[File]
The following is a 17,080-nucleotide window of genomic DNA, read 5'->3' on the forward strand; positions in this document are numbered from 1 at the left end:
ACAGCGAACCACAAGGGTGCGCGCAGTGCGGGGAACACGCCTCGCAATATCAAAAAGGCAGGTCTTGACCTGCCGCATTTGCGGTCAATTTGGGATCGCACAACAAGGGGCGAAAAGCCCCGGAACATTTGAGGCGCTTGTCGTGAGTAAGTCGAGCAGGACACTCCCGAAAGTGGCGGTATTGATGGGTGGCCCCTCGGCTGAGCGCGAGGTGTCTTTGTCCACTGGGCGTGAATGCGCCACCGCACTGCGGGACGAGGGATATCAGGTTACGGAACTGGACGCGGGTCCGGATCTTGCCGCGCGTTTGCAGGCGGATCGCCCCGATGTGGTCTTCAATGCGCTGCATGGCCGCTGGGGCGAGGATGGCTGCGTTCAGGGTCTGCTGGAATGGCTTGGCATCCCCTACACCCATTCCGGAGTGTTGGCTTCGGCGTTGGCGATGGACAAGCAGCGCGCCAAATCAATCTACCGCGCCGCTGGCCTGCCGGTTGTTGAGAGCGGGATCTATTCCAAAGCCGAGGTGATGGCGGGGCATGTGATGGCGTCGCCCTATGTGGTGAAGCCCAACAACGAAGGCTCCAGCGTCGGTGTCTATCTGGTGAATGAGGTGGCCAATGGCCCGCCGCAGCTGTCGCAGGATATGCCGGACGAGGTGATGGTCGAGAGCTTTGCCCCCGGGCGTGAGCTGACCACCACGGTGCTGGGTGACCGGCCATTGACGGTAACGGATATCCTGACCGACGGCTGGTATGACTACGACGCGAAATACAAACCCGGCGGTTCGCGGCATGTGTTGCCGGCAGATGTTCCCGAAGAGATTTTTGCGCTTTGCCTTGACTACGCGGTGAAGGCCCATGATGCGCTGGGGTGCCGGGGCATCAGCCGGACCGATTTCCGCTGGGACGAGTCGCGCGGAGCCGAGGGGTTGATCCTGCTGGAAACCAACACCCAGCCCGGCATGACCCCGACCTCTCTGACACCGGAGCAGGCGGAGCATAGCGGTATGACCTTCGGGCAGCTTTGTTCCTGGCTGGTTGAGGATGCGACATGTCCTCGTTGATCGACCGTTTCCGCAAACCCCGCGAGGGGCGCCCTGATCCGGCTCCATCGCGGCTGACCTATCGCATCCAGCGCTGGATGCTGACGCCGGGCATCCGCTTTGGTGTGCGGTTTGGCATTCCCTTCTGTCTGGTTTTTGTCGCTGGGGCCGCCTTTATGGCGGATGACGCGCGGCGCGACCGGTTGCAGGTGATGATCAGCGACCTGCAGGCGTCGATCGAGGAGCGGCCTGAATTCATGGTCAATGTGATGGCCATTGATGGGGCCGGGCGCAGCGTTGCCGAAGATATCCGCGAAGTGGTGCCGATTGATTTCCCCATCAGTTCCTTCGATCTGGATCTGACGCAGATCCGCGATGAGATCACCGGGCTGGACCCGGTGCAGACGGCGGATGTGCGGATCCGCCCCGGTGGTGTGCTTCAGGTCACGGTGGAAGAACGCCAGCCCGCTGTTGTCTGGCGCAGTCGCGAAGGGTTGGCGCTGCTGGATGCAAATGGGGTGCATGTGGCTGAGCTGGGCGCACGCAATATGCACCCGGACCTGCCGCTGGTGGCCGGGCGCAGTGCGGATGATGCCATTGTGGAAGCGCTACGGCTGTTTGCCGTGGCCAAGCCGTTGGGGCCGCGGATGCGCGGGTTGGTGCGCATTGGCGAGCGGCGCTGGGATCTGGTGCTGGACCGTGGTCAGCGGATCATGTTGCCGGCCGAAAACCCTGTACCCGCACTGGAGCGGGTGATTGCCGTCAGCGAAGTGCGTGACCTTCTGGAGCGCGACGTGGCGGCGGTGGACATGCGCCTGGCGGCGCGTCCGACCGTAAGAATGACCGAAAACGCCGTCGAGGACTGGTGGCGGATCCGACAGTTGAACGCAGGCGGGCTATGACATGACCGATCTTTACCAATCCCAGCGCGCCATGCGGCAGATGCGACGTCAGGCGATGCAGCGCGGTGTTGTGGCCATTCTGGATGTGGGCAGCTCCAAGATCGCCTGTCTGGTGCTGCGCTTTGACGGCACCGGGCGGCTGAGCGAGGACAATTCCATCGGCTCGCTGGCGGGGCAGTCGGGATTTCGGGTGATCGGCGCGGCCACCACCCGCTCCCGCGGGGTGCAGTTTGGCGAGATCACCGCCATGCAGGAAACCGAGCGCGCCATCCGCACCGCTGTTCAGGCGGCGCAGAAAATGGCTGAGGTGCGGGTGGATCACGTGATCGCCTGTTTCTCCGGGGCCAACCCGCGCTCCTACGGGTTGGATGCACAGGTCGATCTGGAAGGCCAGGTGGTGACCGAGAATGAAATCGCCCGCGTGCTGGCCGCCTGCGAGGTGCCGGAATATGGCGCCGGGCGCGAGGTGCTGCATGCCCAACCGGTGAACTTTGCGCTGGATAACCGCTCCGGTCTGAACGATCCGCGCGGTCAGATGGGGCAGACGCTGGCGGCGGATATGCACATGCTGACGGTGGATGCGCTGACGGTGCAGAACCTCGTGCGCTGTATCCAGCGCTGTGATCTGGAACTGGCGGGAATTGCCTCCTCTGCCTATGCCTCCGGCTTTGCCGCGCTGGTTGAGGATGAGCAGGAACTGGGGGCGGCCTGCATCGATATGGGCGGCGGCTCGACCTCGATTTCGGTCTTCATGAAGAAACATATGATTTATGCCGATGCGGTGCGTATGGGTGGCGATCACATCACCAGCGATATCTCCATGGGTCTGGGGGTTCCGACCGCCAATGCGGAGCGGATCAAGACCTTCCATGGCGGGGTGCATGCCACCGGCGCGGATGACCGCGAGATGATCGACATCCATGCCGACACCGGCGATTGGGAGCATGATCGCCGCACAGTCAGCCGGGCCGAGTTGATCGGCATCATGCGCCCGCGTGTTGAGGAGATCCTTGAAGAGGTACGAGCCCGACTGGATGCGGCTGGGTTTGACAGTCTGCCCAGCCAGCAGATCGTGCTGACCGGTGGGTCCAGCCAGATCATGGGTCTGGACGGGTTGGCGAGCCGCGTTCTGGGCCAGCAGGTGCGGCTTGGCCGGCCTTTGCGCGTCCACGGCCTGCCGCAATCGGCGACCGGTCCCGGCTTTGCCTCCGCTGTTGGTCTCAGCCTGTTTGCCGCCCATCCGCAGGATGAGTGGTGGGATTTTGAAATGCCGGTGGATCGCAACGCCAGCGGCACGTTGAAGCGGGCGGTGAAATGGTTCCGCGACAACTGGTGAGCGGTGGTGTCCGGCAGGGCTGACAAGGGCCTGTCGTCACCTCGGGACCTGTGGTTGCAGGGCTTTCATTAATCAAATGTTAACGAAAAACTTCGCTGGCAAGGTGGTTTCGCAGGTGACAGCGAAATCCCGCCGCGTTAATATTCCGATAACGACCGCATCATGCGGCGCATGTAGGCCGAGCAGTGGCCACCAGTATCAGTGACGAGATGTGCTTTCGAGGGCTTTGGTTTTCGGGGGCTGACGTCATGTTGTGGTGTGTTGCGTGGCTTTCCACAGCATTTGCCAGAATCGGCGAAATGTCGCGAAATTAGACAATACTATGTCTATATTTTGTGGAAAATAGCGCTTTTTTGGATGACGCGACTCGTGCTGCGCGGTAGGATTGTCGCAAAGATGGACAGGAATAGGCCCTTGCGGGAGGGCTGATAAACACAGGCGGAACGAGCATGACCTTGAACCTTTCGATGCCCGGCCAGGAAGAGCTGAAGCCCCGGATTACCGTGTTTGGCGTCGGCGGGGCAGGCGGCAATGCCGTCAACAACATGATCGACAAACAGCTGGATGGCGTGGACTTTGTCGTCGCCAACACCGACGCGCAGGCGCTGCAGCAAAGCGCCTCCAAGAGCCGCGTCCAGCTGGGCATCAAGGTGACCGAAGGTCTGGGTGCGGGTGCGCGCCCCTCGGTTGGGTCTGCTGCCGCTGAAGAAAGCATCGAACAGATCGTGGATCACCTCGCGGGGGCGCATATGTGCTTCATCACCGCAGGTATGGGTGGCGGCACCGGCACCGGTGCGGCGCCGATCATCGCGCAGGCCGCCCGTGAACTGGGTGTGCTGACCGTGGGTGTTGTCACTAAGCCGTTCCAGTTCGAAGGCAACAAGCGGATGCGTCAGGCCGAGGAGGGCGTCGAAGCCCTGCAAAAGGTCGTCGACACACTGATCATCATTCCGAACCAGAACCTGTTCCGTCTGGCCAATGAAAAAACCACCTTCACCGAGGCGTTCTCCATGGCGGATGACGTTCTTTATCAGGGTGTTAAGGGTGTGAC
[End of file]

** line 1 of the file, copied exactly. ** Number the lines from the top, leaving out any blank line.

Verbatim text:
The following is a 17,080-nucleotide window of genomic DNA, read 5'->3' on the forward strand; positions in this document are numbered from 1 at the left end: